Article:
It sounds like your son's school has done many interventions with him. That's a good thing. One thing that I (as a teacher) wish parents would be more aware of is that each child learns differently. If your son is LH, accomodations are fine for him to use, like a calculator or a whiteboard, etc. Those are resources to get to the end product. The key is being consistent with the interventions. For example, if he is using a calculator for math, he needs to be using it all the time so that he is fluent in how it works.

Sadly, with school funding, your son's school is right when it says that the only way to access those additional resources at the "lower test score" schools is to transfer to one. As a parent though, you have the right to call an IEP meeting at any time to discuss your son's progress. You also have the right to withdraw him from standardized tests if you think that's an extra burden on him too.

Parents have more power than they know. I would call an IEP meeting, discuss your concerns and maybe increase his weekly minutes. Right now he's getting 60 minutes per day. What about an inclusion model? I think you said that he is pulled out for Spec Ed services. What about if the RSP teacher came into the classroom and worked on the grade level material that the class is working on? This happens at my school and it has helped some of my kids tremendously.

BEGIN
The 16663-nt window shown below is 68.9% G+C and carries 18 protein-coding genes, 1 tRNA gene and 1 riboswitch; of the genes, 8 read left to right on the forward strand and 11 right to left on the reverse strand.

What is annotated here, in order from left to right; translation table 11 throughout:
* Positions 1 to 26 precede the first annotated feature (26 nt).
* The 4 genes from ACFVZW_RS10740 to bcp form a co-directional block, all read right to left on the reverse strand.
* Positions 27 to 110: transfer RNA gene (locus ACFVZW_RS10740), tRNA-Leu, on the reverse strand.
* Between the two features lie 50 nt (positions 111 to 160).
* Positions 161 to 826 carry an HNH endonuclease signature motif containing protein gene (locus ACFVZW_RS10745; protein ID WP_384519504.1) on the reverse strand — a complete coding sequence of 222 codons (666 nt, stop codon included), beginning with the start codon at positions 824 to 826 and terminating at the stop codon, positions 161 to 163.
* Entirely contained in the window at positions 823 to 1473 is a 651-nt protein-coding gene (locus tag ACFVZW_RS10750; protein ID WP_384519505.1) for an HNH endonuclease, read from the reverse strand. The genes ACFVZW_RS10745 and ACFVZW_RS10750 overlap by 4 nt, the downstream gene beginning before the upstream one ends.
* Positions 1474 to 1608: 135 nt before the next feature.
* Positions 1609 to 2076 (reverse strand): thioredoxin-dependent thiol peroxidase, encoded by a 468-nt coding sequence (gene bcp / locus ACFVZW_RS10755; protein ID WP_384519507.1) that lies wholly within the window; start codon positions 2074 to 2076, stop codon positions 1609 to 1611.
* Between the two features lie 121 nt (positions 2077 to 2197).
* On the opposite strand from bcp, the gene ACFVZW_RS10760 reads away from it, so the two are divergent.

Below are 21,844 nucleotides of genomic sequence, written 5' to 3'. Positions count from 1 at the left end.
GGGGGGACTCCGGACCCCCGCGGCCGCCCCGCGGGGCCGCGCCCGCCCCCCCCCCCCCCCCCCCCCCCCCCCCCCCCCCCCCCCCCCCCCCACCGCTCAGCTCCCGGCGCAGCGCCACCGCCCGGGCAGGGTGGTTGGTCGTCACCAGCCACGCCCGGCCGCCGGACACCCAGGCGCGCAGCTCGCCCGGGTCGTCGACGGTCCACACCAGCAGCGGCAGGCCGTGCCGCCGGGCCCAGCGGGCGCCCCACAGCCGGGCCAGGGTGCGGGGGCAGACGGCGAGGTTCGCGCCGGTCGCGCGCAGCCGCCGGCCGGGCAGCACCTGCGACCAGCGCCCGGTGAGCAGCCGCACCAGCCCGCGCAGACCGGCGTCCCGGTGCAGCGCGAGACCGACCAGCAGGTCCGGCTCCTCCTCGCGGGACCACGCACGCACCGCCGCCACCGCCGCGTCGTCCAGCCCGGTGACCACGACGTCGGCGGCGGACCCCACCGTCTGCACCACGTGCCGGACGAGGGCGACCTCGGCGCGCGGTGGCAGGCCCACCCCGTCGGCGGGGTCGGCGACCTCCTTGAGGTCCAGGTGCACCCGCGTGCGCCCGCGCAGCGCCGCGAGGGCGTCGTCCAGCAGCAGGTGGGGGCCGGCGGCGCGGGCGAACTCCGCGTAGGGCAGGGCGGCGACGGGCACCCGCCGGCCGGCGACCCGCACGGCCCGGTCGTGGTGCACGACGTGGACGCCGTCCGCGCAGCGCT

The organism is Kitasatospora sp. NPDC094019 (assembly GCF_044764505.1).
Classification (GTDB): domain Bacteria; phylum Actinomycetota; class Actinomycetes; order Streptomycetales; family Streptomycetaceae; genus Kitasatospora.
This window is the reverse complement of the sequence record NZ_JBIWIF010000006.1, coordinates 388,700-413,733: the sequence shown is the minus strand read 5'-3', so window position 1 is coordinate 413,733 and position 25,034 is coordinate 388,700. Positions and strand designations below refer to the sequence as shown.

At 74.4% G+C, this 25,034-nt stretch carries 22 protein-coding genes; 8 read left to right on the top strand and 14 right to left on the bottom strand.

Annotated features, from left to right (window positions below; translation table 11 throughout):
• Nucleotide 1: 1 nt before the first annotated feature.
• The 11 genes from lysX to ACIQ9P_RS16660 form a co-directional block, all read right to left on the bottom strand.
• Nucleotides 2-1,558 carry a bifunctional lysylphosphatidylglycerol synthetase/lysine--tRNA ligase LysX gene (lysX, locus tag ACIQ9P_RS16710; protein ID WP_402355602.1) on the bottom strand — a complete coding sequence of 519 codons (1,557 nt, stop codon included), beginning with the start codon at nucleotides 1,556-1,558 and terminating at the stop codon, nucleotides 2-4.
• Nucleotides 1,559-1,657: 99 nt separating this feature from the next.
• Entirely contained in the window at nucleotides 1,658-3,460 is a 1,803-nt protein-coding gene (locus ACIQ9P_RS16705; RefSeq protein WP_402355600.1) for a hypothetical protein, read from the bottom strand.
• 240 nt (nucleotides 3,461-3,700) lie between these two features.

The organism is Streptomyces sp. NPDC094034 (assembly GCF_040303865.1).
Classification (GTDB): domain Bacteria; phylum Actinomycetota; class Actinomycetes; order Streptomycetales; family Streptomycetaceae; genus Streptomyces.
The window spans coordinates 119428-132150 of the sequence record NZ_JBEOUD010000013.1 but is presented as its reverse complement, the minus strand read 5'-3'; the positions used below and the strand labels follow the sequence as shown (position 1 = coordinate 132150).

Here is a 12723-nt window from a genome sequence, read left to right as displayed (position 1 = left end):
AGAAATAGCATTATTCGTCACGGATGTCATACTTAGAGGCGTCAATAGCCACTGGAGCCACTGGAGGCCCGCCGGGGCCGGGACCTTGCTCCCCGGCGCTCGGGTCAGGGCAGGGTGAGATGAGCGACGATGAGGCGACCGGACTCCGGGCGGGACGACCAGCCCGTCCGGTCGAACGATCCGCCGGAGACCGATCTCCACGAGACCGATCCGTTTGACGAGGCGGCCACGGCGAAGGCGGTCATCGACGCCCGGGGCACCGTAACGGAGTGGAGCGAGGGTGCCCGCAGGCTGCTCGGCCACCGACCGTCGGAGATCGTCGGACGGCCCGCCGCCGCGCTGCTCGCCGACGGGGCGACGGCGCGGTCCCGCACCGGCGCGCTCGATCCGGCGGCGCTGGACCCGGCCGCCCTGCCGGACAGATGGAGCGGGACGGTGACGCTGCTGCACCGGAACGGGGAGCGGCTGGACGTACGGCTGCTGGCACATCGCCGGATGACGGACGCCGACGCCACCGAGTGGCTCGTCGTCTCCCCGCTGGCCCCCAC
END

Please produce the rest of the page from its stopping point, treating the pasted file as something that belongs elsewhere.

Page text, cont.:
If you put up a big enough stink, the school should be moved to find additional interventions for your son. As a last resort, you may want to contact the district's special ed director and complain to them.

His Growing Child said...

(mom and teacher talking)- I only know about your son what you have posted here, but I think that the educational system stinks. It is so sad to me that your son has fallen so behind. The part that makes even sadder is that the schools are playing doctor. They are telling the parents what is wrong with their child and how to treat it. I encourage you to get your son tested and retested and retested. Do not rest until you feel they have found what is wrong with him. Perhaps the school enviornment is not the best place for him and he needs something a little different to ensure his developemental success. No one should go through this. Whatever may be causing your son's delays is not your fault, remember that. We mothers tend to blaim ourselves for things that may be going on with our children that hurt them. He has a purpose and is an amazing blessing, remember that every time you look at him. Do not settle for the fluff that the school system tells you. Fight, and fight hard because your son deserves attention and help. What sets him apart from the children of the polititions who make these rediculous laws, nothing he is a child too. I wish you the best and I will pray for you to have success and I congradulate you on being a mom, its the best.